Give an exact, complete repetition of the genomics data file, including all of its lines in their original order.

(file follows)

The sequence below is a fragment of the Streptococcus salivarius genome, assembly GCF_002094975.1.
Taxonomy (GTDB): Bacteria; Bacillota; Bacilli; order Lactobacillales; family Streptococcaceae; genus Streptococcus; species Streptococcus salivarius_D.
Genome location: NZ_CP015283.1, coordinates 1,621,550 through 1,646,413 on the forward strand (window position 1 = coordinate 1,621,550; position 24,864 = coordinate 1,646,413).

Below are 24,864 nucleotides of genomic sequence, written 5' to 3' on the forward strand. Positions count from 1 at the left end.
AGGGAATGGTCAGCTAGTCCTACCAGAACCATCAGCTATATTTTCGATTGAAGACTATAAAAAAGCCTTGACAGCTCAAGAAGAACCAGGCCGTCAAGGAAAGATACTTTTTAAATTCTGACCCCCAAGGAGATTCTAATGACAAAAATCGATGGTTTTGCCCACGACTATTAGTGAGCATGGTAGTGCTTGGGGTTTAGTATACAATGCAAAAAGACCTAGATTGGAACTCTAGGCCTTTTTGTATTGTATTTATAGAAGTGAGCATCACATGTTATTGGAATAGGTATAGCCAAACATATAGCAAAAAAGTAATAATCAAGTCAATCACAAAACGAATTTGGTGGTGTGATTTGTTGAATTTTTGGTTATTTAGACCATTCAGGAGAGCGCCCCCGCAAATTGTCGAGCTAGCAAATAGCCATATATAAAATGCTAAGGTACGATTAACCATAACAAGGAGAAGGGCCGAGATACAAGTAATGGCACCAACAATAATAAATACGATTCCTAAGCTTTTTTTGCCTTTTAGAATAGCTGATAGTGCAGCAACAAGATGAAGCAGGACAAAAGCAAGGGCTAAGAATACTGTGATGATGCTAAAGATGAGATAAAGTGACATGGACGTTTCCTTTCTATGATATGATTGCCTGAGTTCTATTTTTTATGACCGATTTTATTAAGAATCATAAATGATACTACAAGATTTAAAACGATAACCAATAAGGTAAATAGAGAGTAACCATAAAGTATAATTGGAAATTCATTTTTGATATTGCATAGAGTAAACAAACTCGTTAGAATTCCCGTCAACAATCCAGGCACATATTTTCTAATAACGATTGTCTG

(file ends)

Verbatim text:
The sequence below is a fragment of the Streptococcus salivarius genome, assembly GCF_002094975.1.
Taxonomy (GTDB): Bacteria; Bacillota; Bacilli; order Lactobacillales; family Streptococcaceae; genus Streptococcus; species Streptococcus salivarius_D.
Genome location: NZ_CP015283.1, coordinates 1,621,550 through 1,646,413 on the forward strand (window position 1 = coordinate 1,621,550; position 24,864 = coordinate 1,646,413).

Below are 24,864 nucleotides of genomic sequence, written 5' to 3' on the forward strand. Positions count from 1 at the left end.
AGGGAATGGTCAGCTAGTCCTACCAGAACCATCAGCTATATTTTCGATTGAAGACTATAAAAAAGCCTTGACAGCTCAAGAAGAACCAGGCCGTCAAGGAAAGATACTTTTTAAATTCTGACCCCCAAGGAGATTCTAATGACAAAAATCGATGGTTTTGCCCACGACTATTAGTGAGCATGGTAGTGCTTGGGGTTTAGTATACAATGCAAAAAGACCTAGATTGGAACTCTAGGCCTTTTTGTATTGTATTTATAGAAGTGAGCATCACATGTTATTGGAATAGGTATAGCCAAACATATAGCAAAAAAGTAATAATCAAGTCAATCACAAAACGAATTTGGTGGTGTGATTTGTTGAATTTTTGGTTATTTAGACCATTCAGGAGAGCGCCCCCGCAAATTGTCGAGCTAGCAAATAGCCATATATAAAATGCTAAGGTACGATTAACCATAACAAGGAGAAGGGCCGAGATACAAGTAATGGCACCAACAATAATAAATACGATTCCTAAGCTTTTTTTGCCTTTTAGAATAGCTGATAGTGCAGCAACAAGATGAAGCAGGACAAAAGCAAGGGCTAAGAATACTGTGATGATGCTAAAGATGAGATAAAGTGACATGGACGTTTCCTTTCTATGATATGATTGCCTGAGTTCTATTTTTTATGACCGATTTTATTAAGAATCATAAATGATACTACAAGATTTAAAACGATAACCAATAAGGTAAATAGAGAGTAACCATAAAGTATAATTGGAAATTCATTTTTGATATTGCATAGAGTAAACAAACTCGTTAGAATTCCCGTCAACAATCCAGGCACATATTTTCTAATAACGATTGTCTG